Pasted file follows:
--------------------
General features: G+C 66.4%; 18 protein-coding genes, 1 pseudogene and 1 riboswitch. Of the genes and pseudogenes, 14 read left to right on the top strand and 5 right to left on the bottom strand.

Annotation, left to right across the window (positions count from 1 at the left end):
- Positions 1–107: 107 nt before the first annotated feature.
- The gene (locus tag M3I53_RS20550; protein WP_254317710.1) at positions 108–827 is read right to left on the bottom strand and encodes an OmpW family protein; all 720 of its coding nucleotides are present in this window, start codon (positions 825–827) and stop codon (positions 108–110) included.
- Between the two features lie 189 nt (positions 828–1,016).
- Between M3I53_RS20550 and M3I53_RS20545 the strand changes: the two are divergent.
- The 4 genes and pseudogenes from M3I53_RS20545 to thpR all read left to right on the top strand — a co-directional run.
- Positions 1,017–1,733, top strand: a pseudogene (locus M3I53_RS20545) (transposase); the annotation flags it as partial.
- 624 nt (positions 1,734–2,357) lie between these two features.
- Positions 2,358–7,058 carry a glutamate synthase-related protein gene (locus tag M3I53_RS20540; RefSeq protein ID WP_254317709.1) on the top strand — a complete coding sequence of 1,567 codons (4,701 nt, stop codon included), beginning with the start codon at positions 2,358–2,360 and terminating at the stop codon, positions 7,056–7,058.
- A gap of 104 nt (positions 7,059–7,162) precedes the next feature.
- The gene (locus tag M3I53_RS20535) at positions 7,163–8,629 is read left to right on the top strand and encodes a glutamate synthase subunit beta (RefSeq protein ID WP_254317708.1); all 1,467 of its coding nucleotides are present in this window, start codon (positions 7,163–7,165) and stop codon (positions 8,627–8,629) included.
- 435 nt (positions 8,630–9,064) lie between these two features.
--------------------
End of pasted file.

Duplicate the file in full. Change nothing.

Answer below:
General features: G+C 66.4%; 18 protein-coding genes, 1 pseudogene and 1 riboswitch. Of the genes and pseudogenes, 14 read left to right on the top strand and 5 right to left on the bottom strand.

Annotation, left to right across the window (positions count from 1 at the left end):
- Positions 1–107: 107 nt before the first annotated feature.
- The gene (locus tag M3I53_RS20550; protein WP_254317710.1) at positions 108–827 is read right to left on the bottom strand and encodes an OmpW family protein; all 720 of its coding nucleotides are present in this window, start codon (positions 825–827) and stop codon (positions 108–110) included.
- Between the two features lie 189 nt (positions 828–1,016).
- Between M3I53_RS20550 and M3I53_RS20545 the strand changes: the two are divergent.
- The 4 genes and pseudogenes from M3I53_RS20545 to thpR all read left to right on the top strand — a co-directional run.
- Positions 1,017–1,733, top strand: a pseudogene (locus M3I53_RS20545) (transposase); the annotation flags it as partial.
- 624 nt (positions 1,734–2,357) lie between these two features.
- Positions 2,358–7,058 carry a glutamate synthase-related protein gene (locus tag M3I53_RS20540; RefSeq protein ID WP_254317709.1) on the top strand — a complete coding sequence of 1,567 codons (4,701 nt, stop codon included), beginning with the start codon at positions 2,358–2,360 and terminating at the stop codon, positions 7,056–7,058.
- A gap of 104 nt (positions 7,059–7,162) precedes the next feature.
- The gene (locus tag M3I53_RS20535) at positions 7,163–8,629 is read left to right on the top strand and encodes a glutamate synthase subunit beta (RefSeq protein ID WP_254317708.1); all 1,467 of its coding nucleotides are present in this window, start codon (positions 7,163–7,165) and stop codon (positions 8,627–8,629) included.
- 435 nt (positions 8,630–9,064) lie between these two features.